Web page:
McIlroy hoping low profile sparks a change in British Open fortunes

Rory McIlroy is in a much more relaxed mood going into the British Open than 12 months ago, he says

Story highlights

  • Rory McIlroy relieved less hype surrounds him going into this year's British Open
  • McIlroy arrived as U.S. Open winner in 2011 and struggled to cope with attention
  • World No. 2 confident he is nearing his best form as he goes into 2012's third major
  • Phil Mickelson hoping to improve on his second place at Royal St. George's last year

As the British Open reached its climax 12 months ago, a weather beaten Rory McIlroy cut a frustrated figure, as he aimed a few barbs at the tournament many consider to be golf's greatest.

Coming into the championship off the back of his maiden major victory, at the U.S. Open, McIlroy finished tied for 25th and struggled to adapt to the changeable conditions on Kent's south coast.

The 23-year-old bemoaned the extent to which he thought the weather affected the outcome and was adamant there was "no point in changing your game for one week a year."

But a year on as he prepares to launch his latest challenge to win the famous Claret Jug, McIlroy has put those comments down to frustration and says this year's build up has been happily free of the vortex of media attention that swirled as fiercely as the wind at Royal St. George's.

"Last year it was complete mayhem so this week it has been lovely just to be able to go about my business and prepare the way I wanted to," he told the Open Championship's official website.

"I have tried to keep it as low key as possible. I wanted to go about my business as quietly as possible and I felt that I have done that pretty well."

And what of those digs aimed at the tournament immediately after his closing round 74?

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    "Those comments were just pure frustration," he explained. "I had really high expectations coming off a major win. I really wanted to play well but (I didn't and) I ended up blaming the weather, blaming the draw, blaming my luck, basically.

    "Looking back on it a year later, I just didn't play well enough to get into contention and didn't handle the conditions as best as I could have."

    The Northern Irishman struggled during the defense of his U.S. Open crown at the Olympic Club in San Francisco back in June, but said he was satisfied with his form coming into the third major of the year.

    "I'm looking forward to it," he said. "I feel like I'm hitting the ball great. I think it's the best I have swung the club all year. It's going to be all about keeping the ball in play, keeping it out of the bunkers and, if I can do that, I think I have a great chance.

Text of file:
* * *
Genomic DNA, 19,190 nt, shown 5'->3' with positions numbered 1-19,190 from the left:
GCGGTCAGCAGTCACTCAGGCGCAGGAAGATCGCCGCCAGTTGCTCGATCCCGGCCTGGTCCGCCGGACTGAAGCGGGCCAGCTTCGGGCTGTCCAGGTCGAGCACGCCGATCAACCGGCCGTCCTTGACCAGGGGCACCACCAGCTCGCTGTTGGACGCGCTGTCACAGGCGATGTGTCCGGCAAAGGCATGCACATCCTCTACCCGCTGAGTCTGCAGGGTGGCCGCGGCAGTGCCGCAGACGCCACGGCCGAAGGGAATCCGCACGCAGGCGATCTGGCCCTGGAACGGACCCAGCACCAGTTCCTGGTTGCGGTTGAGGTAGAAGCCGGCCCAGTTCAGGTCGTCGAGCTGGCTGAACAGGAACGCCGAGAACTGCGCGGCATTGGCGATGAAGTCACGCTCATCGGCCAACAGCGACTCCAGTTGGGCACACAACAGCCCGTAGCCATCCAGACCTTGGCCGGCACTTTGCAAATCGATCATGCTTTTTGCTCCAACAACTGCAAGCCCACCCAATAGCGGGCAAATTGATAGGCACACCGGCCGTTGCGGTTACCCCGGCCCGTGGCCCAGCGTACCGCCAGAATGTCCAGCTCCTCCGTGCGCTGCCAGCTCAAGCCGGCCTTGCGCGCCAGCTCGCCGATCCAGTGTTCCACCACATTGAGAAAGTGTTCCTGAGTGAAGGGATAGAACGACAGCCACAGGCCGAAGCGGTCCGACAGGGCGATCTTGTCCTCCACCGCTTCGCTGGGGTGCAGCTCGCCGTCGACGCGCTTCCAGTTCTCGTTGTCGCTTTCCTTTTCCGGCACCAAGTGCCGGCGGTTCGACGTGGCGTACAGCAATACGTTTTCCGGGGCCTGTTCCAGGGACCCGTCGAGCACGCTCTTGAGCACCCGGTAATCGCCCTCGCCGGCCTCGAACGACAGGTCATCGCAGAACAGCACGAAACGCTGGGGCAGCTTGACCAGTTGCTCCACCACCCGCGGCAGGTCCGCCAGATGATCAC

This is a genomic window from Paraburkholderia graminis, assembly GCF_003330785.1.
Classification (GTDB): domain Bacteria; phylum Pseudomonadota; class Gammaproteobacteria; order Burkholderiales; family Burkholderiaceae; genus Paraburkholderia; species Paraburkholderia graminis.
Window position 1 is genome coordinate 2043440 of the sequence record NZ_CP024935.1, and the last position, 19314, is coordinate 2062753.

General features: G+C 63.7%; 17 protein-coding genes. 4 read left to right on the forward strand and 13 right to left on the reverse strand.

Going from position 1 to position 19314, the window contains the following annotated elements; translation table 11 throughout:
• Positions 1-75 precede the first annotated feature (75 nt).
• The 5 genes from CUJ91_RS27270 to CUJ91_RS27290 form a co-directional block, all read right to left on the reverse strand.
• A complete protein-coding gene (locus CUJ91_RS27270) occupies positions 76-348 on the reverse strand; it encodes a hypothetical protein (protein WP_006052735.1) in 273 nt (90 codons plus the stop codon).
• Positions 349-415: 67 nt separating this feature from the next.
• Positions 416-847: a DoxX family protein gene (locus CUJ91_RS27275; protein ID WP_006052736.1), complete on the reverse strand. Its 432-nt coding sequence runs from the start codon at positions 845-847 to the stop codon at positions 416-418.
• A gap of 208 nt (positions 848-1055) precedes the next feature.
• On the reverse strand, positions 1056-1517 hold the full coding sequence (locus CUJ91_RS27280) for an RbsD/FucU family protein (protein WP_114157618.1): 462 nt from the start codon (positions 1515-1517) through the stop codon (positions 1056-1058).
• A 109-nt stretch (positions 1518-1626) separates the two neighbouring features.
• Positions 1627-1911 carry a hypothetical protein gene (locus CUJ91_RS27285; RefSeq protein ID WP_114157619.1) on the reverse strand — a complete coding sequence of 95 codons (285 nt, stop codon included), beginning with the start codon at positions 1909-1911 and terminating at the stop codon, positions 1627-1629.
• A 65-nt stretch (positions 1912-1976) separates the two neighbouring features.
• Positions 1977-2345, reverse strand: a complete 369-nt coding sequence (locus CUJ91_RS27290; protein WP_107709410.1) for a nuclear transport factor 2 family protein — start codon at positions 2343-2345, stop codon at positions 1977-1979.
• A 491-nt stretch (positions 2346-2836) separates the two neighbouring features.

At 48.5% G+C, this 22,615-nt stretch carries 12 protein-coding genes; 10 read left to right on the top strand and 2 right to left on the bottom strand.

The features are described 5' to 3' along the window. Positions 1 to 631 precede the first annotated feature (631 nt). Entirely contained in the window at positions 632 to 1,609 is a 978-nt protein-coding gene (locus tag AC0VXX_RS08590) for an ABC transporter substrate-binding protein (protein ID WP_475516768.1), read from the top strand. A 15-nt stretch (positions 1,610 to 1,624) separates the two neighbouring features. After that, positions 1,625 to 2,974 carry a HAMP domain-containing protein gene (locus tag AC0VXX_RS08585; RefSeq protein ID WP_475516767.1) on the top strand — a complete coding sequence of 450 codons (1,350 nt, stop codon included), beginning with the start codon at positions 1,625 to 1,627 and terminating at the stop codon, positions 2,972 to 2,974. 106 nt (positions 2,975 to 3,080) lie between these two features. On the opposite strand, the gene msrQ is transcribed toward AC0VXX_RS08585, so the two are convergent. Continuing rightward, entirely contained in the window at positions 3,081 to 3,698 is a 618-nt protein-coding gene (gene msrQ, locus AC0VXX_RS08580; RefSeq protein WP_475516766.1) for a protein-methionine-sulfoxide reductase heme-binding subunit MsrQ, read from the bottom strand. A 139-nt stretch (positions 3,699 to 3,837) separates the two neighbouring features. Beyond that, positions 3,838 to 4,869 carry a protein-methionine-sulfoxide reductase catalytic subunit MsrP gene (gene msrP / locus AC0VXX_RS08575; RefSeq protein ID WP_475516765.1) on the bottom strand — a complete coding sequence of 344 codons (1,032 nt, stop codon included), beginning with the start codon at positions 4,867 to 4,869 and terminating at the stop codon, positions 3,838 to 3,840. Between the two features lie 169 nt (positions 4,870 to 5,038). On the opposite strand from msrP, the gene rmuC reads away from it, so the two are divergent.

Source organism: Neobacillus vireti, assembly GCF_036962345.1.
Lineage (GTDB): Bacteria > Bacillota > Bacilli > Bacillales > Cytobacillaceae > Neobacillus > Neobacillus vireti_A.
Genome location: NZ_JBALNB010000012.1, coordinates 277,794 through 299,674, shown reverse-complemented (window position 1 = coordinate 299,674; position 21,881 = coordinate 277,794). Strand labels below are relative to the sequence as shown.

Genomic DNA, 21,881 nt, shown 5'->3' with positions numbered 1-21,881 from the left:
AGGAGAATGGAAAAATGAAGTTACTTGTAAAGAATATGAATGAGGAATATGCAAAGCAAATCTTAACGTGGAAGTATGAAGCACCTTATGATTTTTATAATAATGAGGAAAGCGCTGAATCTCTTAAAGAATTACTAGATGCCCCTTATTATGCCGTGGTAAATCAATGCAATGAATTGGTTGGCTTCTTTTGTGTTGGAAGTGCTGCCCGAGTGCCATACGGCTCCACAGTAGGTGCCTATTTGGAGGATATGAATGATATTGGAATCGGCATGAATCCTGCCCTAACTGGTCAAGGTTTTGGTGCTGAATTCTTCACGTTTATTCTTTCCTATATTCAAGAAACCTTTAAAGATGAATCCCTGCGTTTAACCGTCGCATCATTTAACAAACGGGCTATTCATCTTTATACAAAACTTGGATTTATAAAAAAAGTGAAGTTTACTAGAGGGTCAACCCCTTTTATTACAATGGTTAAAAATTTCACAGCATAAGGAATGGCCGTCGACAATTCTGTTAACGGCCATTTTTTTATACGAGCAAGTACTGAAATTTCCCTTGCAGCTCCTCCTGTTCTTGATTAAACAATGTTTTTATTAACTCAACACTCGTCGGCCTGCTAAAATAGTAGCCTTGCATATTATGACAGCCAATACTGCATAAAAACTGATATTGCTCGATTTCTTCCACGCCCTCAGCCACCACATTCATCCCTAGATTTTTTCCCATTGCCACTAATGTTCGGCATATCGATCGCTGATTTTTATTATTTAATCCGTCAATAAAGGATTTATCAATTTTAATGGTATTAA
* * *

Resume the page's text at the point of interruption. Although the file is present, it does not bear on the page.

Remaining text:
"I'm going to knuckle down, focus and keep fighting. I will stay tough and try to shoot a low score even if the conditions are bad."

    McIlroy is one of the favorites for the tournament, as is four-time major winner Phil Mickelson.

    The American, known as "Lefty", tied for second behind last year's winner, Darren Clarke, and he told a press conference an ability to play well in poor weather has provided a boost for his confidence.

    "I think what was so fun for me about last year was that I was able to make a move in horrible weather, and that's one of the things that has excited me because historically I've not played well in bad weather," he said.

    "Now I look at it a little bit differently. And I almost welcome it, in a sense. But I certainly have more confidence in competing and playing in weather and the different challenges that links golf presents after having had some success after last year."

    English hopes rest mostly on Luke Donald and Lee Westwood, who sandwich McIlroy in the world rankings.

    Both are still searching for their first major success and will be heartened to know the last 15 have been won by 15 different players.

    World No. 1 Donald struggled at the U.S Open, missing the cut, but says he is confident his game can stand up to the rigors of Lytham having played well at last week's Scottish Open.

    "I feel like I did a lot of good work in the last two weeks. And I felt quite comfortable in the competition last week at the Scottish Open. I hit a lot of very solid tee shots, and that's exactly what you need to do around here.

    "I do like this course. I think it's set up great. It's very fair, but it's very tough. It's certainly, I think, going to produce the guy who plays the best because there's no escaping some holes; you've just got to step up there and hit good tee shots."

    Westwood, the current world No. 3, is hoping he can become the first English winner of an Open on English soil since Tony Jacklin in 1969.

    "I'm just going to shake the cards and see where they fall," he told a press conference. "This is the biggest championship in the world for me.

    "I'd love to become the first Englishman to win on English soil since Tony (Jacklin) but that's not going to put any extra pressure on me. I'm fairly relaxed. I'm always pretty relaxed nowadays. There's not a lot that winds me up."